One fundamental goal of any well-conceived indoctrination program is to direct attention elsewhere, away from effective power, its roots, and the disguises it assumes. Thus to enter into debate over Vietnam, or the Middle East, or Central America, one is required to gain special knowledge of these areas while avoiding scrutiny of the United States. Rational standards are permitted for the study of Soviet intervention, which focusses on Moscow, not Kabul and Prague; for us, however, the problems lie elsewhere, not here. Respectable commentators can even speak of “the tragic self-destruction of Central America,” with the two superpowers playing a (symmetrical) background role (Theodore Sorenson). A similar comment about Eastern Eu... (From: TheAnarchistLibrary.org.)
At this grim moment, we can do nothing to stop the ongoing invasion. But that does not mean that the task is over for people who have some concern for justice, freedom, and human rights. Far from it. The tasks will be more urgent than before, whatever the outcome of the attack. And about that, no one has any idea: not the Pentagon, the CIA, or anyone else. Possibilities range from the horrifying humanitarian catastrophes of which aid and relief agencies that work in Iraq have been warning, to relatively benign outcomes – though even if not a hair is harmed on anyone’s head that will in no way mitigate the criminality of those willing to subject helpless people to such terrible risks, for their own shameful purposes. As for the ... (From: TheAnarchistLibrary.org.)
Part I May, 1994 We are approaching the five-year mark since the fall of the Berlin wall, which marked the definitive end of the Cold War. At last the United States was freed from the burden of defending the world against Russian aggression and could return to its traditional calling: to promote democracy, human rights, and free markets worldwide. Standard doctrine holds further that the promise has been fulfilled. Today “American motives are largely humanitarian,” historian David Fromkin declares in the New York Times Magazine. The present danger is excess of benevolence; we might undertake yet another selfless mission of mercy, failing to understand that “there are limits to what outsiders can do” and that &ldq... (From: TheAnarchistLibrary.org.)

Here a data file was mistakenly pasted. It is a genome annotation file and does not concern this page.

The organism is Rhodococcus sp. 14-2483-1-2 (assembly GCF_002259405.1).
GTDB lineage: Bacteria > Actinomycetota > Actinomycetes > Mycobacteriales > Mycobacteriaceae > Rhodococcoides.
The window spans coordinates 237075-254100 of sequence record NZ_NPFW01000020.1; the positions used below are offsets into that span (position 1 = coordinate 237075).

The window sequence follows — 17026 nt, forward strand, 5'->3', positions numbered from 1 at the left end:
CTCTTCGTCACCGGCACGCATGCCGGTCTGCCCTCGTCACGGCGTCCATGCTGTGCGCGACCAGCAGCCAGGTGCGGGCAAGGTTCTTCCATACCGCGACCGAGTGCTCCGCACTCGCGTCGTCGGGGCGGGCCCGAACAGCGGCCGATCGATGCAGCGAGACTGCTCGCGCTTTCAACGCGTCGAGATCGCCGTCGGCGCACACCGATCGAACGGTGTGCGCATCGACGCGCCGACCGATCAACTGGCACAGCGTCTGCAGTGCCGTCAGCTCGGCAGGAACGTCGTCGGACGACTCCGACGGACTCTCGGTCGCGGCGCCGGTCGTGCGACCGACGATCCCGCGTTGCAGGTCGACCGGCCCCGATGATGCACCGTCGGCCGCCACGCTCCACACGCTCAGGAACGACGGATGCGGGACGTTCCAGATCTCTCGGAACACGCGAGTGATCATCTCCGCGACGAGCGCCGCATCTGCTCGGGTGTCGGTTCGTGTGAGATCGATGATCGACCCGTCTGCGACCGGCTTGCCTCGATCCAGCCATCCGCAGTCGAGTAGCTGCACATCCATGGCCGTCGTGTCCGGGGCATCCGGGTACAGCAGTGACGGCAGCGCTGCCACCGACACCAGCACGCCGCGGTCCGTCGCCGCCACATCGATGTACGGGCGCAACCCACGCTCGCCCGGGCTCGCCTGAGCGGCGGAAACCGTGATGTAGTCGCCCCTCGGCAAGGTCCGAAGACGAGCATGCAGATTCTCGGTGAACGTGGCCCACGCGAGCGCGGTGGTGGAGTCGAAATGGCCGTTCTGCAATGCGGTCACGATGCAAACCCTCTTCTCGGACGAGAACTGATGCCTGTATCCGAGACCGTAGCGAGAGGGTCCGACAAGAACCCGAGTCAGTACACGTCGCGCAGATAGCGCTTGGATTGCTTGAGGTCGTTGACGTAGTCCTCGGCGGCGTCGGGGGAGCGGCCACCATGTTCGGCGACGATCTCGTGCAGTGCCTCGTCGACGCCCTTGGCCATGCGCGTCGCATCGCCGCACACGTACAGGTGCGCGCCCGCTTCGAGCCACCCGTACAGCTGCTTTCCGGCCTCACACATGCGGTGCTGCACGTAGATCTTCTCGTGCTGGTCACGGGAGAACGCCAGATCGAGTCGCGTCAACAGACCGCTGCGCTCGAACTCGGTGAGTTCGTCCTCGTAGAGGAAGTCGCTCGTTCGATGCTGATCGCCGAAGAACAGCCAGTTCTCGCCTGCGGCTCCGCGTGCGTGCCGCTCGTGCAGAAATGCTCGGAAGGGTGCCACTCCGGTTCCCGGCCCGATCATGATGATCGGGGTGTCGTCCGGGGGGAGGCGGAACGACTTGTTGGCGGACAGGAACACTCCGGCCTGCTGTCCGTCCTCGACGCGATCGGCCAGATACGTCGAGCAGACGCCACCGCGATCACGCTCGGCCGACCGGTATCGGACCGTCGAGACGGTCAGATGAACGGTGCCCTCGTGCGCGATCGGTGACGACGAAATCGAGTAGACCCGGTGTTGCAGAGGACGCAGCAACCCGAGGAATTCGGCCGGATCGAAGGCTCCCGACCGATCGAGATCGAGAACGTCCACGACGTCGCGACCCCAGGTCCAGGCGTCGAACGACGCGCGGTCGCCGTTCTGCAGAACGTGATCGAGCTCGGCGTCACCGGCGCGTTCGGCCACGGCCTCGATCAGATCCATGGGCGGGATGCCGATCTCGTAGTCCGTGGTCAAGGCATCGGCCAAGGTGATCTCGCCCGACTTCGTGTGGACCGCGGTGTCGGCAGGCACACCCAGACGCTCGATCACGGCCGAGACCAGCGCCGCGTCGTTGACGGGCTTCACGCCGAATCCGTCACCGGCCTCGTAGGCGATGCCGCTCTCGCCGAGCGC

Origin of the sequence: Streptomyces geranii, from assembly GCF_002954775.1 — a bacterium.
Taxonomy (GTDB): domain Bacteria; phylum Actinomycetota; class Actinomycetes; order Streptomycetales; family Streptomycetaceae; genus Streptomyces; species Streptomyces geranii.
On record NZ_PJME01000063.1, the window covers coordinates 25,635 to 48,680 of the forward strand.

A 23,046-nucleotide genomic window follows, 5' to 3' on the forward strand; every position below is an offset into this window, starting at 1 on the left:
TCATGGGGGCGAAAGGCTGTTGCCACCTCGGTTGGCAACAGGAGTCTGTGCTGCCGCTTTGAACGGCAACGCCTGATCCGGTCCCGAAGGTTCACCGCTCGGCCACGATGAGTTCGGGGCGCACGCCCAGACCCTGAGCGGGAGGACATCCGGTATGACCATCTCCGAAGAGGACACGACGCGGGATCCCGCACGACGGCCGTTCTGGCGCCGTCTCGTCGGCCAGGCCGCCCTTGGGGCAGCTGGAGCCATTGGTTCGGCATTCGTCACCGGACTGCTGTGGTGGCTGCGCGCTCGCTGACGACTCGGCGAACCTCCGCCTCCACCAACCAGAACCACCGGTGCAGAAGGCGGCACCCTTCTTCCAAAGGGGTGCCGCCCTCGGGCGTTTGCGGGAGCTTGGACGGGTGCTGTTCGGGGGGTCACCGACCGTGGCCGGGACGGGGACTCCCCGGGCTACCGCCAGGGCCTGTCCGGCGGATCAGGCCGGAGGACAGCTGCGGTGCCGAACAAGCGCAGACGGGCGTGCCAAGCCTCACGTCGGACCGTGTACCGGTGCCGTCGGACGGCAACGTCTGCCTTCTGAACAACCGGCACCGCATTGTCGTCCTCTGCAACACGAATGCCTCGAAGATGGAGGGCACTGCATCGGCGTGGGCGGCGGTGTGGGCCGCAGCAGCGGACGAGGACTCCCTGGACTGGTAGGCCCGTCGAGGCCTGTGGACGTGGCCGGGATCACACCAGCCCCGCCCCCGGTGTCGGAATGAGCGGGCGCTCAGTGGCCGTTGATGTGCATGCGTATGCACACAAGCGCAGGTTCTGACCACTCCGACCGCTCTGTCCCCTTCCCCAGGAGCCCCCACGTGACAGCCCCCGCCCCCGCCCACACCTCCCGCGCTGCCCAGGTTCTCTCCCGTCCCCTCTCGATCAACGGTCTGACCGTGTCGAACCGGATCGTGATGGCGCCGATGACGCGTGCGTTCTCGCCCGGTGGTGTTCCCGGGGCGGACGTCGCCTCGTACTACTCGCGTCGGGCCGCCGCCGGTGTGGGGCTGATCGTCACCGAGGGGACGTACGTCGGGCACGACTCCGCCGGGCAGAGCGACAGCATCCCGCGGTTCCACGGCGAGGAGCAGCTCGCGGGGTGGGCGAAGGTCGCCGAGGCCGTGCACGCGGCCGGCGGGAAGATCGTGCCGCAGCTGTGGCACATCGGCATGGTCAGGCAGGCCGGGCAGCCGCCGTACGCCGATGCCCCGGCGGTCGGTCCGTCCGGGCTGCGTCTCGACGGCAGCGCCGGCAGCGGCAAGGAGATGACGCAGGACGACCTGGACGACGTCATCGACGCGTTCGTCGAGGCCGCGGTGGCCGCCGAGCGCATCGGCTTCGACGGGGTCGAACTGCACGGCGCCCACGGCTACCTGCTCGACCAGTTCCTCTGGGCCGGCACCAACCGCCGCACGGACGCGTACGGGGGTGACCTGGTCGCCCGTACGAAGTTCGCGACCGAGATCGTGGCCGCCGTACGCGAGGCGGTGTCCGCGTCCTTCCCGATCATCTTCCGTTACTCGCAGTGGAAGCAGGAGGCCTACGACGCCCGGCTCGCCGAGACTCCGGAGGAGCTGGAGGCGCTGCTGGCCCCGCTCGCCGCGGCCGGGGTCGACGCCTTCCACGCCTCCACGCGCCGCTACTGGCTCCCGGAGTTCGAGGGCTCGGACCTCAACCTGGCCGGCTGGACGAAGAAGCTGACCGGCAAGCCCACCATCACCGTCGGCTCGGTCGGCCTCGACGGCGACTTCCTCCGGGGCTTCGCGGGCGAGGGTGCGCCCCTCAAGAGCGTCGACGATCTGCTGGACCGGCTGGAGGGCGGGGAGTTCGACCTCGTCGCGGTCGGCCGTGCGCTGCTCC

Americans may be encouraged to vote, but not to participate more meaningfully in the political arena. Essentially the election is a method of marginalizing the population. A huge propaganda campaign is mounted to get people to focus on these personalized quadrennial extravaganzas and to think, “That’s politics.” But it isn’t. It’s only a small part of politics. The population has been carefully excluded from political activity, and not by accident. An enormous amount of work has gone into that disenfranchisement. During the 1960s the outburst of popular participation in democracy terrified the forces of convention, which mounted a fierce counter-campaign. Manifestations show up today on the left as well as the... (From: TheAnarchistLibrary.org.)